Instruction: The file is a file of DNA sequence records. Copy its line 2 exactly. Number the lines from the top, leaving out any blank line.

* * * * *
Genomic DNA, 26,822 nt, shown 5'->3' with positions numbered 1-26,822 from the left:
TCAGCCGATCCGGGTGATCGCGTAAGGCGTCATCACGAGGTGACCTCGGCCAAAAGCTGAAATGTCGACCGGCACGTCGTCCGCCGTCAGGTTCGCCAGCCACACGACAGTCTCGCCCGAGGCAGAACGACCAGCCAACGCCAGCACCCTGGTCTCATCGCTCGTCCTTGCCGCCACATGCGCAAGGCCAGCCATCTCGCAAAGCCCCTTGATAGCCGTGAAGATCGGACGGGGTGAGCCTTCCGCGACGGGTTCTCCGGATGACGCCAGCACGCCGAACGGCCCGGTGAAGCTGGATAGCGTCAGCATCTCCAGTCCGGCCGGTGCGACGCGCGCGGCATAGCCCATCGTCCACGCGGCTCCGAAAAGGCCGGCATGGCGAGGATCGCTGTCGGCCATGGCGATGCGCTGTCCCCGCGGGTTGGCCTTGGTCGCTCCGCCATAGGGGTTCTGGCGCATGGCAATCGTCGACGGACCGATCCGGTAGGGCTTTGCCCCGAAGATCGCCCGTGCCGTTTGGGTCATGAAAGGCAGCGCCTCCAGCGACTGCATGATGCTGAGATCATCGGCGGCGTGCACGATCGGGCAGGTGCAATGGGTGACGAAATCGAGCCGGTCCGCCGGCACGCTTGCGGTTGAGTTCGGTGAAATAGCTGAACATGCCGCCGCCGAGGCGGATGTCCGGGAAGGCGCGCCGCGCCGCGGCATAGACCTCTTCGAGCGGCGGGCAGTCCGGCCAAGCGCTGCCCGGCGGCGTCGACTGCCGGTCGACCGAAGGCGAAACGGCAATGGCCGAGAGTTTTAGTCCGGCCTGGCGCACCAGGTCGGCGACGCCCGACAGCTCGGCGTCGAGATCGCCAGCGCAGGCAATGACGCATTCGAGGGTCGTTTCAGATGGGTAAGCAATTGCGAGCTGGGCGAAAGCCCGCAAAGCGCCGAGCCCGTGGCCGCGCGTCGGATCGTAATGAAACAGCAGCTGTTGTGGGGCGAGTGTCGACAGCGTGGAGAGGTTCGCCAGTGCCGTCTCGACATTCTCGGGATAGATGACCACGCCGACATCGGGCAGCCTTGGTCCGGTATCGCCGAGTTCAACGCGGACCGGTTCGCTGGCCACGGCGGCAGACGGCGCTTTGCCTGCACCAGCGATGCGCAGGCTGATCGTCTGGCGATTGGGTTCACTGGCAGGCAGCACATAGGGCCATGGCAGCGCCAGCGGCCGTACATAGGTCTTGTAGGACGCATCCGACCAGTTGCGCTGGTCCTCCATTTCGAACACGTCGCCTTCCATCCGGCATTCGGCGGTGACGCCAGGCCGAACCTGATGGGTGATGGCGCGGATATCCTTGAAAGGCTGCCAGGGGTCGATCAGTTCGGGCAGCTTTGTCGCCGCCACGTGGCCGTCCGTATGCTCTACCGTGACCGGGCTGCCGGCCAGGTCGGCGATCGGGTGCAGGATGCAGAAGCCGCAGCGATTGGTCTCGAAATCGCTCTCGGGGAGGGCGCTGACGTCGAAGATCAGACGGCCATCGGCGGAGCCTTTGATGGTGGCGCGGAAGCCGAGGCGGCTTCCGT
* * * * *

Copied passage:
TCAGCCGATCCGGGTGATCGCGTAAGGCGTCATCACGAGGTGACCTCGGCCAAAAGCTGAAATGTCGACCGGCACGTCGTCCGCCGTCAGGTTCGCCAGCCACACGACAGTCTCGCCCGAGGCAGAACGACCAGCCAACGCCAGCACCCTGGTCTCATCGCTCGTCCTTGCCGCCACATGCGCAAGGCCAGCCATCTCGCAAAGCCCCTTGATAGCCGTGAAGATCGGACGGGGTGAGCCTTCCGCGACGGGTTCTCCGGATGACGCCAGCACGCCGAACGGCCCGGTGAAGCTGGATAGCGTCAGCATCTCCAGTCCGGCCGGTGCGACGCGCGCGGCATAGCCCATCGTCCACGCGGCTCCGAAAAGGCCGGCATGGCGAGGATCGCTGTCGGCCATGGCGATGCGCTGTCCCCGCGGGTTGGCCTTGGTCGCTCCGCCATAGGGGTTCTGGCGCATGGCAATCGTCGACGGACCGATCCGGTAGGGCTTTGCCCCGAAGATCGCCCGTGCCGTTTGGGTCATGAAAGGCAGCGCCTCCAGCGACTGCATGATGCTGAGATCATCGGCGGCGTGCACGATCGGGCAGGTGCAATGGGTGACGAAATCGAGCCGGTCCGCCGGCACGCTTGCGGTTGAGTTCGGTGAAATAGCTGAACATGCCGCCGCCGAGGCGGATGTCCGGGAAGGCGCGCCGCGCCGCGGCATAGACCTCTTCGAGCGGCGGGCAGTCCGGCCAAGCGCTGCCCGGCGGCGTCGACTGCCGGTCGACCGAAGGCGAAACGGCAATGGCCGAGAGTTTTAGTCCGGCCTGGCGCACCAGGTCGGCGACGCCCGACAGCTCGGCGTCGAGATCGCCAGCGCAGGCAATGACGCATTCGAGGGTCGTTTCAGATGGGTAAGCAATTGCGAGCTGGGCGAAAGCCCGCAAAGCGCCGAGCCCGTGGCCGCGCGTCGGATCGTAATGAAACAGCAGCTGTTGTGGGGCGAGTGTCGACAGCGTGGAGAGGTTCGCCAGTGCCGTCTCGACATTCTCGGGATAGATGACCACGCCGACATCGGGCAGCCTTGGTCCGGTATCGCCGAGTTCAACGCGGACCGGTTCGCTGGCCACGGCGGCAGACGGCGCTTTGCCTGCACCAGCGATGCGCAGGCTGATCGTCTGGCGATTGGGTTCACTGGCAGGCAGCACATAGGGCCATGGCAGCGCCAGCGGCCGTACATAGGTCTTGTAGGACGCATCCGACCAGTTGCGCTGGTCCTCCATTTCGAACACGTCGCCTTCCATCCGGCATTCGGCGGTGACGCCAGGCCGAACCTGATGGGTGATGGCGCGGATATCCTTGAAAGGCTGCCAGGGGTCGATCAGTTCGGGCAGCTTTGTCGCCGCCACGTGGCCGTCCGTATGCTCTACCGTGACCGGGCTGCCGGCCAGGTCGGCGATCGGGTGCAGGATGCAGAAGCCGCAGCGATTGGTCTCGAAATCGCTCTCGGGGAGGGCGCTGACGTCGAAGATCAGACGGCCATCGGCGGAGCCTTTGATGGTGGCGCGGAAGCCGAGGCGGCTTCCGT